Why did it take me nearly 20 years to view my marriage as sacred partnership with not two persons but three? Since I have acknowledged that Jesus Christ is the vital third person in our marriage, the road still gets bumpy, but I know we’re not alone. We went through many rough spots in our marriage before we realized the spiritual help that was always with us.

My husband, Kevin, and I were married during a beautiful Mass on a hot summer day in the same Catholic Church where I was baptized and confirmed. (My family was living in another city at the time I received First Holy Communion.) Somewhere between preparing for the marriage sacrament and saying “I do” on the altar, I recall hearing something about a “third person.” Young and in love, not to mention understandably naïve about the hard work marriage requires, I didn’t make the connection that Jesus Christ was the third person in our marriage.

It wasn’t until we attended Marriage Encounter in our seventh year, a challenging time for us when the newness of young love had waned and our first baby naturally created a shift in our relationship, when we learned further about inviting Jesus in to our marriage. He would help us live more harmoniously as a couple and new parents.

The Marriage Encounter logo expresses the significance of the third person: two rings (the husband and the wife) which intertwine with each other and with the symbol of Christ, a “P” with a cross bar. A marriage draws its strength and positive effects from God’s faithfulness to the partnership. For this we can pray and feel grateful about every day together.

Now fast forward to a dozen years later to our family, which now includes two daughters – and a dog. Somewhere during those crazy busy times I focused on my children and took my marriage, not to mention the third person, for granted. I’ve learned through trial and error that the best prescription for our marriage is prayer. I call on Jesus Christ, the third person, to strengthen our marriage partnership. I pray about my roles as a wife and a mother, and I pray for my husband and his fatherhood. I thank Him for the many blessings He has graciously given us as a couple and parents.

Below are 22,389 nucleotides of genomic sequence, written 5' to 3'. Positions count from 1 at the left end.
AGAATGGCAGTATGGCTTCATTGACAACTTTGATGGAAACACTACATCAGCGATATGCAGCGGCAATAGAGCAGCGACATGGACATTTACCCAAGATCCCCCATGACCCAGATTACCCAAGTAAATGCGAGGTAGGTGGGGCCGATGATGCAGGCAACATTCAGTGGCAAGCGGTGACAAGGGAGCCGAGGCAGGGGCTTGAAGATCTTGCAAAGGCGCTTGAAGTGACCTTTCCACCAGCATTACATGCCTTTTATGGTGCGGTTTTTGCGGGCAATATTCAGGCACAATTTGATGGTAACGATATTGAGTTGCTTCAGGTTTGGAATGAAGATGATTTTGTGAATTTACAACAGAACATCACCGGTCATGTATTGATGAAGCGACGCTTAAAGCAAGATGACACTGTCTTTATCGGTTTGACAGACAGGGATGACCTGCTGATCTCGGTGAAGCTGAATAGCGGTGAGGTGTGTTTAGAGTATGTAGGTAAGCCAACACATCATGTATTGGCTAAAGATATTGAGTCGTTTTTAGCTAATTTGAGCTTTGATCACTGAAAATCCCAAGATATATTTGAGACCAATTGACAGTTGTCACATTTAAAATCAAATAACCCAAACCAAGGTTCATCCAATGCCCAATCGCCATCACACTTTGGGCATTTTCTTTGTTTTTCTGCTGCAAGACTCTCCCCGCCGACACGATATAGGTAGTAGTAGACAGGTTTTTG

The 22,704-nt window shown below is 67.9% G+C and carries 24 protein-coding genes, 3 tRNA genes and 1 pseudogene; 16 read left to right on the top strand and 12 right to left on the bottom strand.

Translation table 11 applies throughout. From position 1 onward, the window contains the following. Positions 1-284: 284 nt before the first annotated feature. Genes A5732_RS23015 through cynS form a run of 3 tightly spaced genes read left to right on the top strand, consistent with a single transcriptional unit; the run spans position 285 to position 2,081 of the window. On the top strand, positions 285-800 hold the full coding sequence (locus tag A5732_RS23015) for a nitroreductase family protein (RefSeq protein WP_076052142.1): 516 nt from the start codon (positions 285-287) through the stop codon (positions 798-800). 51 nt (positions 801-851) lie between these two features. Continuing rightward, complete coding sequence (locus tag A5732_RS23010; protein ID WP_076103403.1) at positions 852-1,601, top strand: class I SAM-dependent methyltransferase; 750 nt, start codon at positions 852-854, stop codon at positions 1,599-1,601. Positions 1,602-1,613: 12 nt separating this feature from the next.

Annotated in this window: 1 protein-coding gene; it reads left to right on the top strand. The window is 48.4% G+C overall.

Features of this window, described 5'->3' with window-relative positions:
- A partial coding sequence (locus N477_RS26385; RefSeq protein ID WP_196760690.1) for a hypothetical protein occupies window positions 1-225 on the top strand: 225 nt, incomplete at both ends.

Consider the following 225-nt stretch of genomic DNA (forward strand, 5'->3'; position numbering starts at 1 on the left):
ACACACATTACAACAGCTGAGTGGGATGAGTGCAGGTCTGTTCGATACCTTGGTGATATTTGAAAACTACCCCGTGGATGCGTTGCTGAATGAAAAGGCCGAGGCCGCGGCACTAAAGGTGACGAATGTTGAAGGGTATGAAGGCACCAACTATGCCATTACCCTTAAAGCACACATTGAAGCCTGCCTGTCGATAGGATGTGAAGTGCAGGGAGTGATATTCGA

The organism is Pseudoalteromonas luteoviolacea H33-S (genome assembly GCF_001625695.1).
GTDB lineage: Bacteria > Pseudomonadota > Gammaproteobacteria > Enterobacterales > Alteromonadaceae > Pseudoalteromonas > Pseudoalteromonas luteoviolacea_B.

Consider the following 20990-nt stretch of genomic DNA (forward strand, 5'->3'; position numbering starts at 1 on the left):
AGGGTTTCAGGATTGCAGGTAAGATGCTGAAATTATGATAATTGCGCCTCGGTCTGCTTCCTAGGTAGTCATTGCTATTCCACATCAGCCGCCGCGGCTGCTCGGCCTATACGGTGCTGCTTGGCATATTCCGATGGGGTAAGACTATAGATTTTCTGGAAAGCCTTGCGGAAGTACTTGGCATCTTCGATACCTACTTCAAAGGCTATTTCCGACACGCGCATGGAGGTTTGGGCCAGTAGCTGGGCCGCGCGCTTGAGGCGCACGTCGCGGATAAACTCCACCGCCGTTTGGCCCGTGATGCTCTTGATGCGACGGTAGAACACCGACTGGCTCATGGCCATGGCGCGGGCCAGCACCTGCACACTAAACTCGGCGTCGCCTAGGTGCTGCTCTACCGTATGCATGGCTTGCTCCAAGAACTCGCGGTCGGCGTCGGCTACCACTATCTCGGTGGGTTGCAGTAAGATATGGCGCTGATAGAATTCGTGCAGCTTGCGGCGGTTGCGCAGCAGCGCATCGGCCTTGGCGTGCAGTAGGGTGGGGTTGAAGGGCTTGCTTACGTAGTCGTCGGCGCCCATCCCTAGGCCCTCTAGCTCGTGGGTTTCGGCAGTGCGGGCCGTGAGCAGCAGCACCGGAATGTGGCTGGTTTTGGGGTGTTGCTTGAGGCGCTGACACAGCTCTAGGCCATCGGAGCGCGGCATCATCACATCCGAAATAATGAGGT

Through movies and books, our culture tells us lies about married love. We’re told it’s natural to fall out of love as the relationship wears on and that it’s okay to move on to another partner when we no longer feel in love. But, love is a choice, not a feeling.

From many other real life examples, including our own parents who happily celebrate decades of marriage, we know that married couples can thrive throughout all seasons and difficulties of life. We want to be one those couples and we’re learning along the way. Along with acknowledging Jesus as the third person, we’re learning about complimenting one another more.

One of the simplest but most powerful skills that couples can practice is the art of affirmation, offering sincere positive comments to your partner, says Ron Feher, co-director of the Pastoral and Matrimonial Renewal Center (PMRC), which provides resources for engaged and married couples.

Even when it’s not easy, consciously compliment and affirm one every day. This practice will help to eliminate the regular negative remarks that can occur between partners. Criticism destroys self –esteem – and marriages.

Feher and his wife, Kathy, have been married over 40 years and have 10 children. “When you’re in love, everything is easier,” Kathy says. “Marriage is no longer ‘work’; it is fun and it is a joy.”

Couples can take affirmations a step further by understanding their own unique gifts of masculinity and femininity that each brings to the marriage. Couples can then affirm each other as a man and a woman in the marriage partnership by expressing gratitude for these attributes, Kathy says.

As a basic example, I thank Kevin for working hard full-time and providing income support for his family. In turn, he thanks me for working out of our home, where I can be available for our daughters and keep the house in order.

Recent studies indicate that couples who share faith and belong to the same church have the lowest incidence of divorce, according to the PMRC (www.livinginlove.org). Attend Mass together as a family every week. Outside of church, it’s important for couples to share prayers and spiritual experiences.

Together we’re grateful we’ve more fully realized the strong spiritual bond between us as a couple and Jesus. He can guide us in our personal choices and our marriage. He’s been our missing link to help ensure a long lasting, happy and healthy marriage.

Copyright 2012 Kim Seidel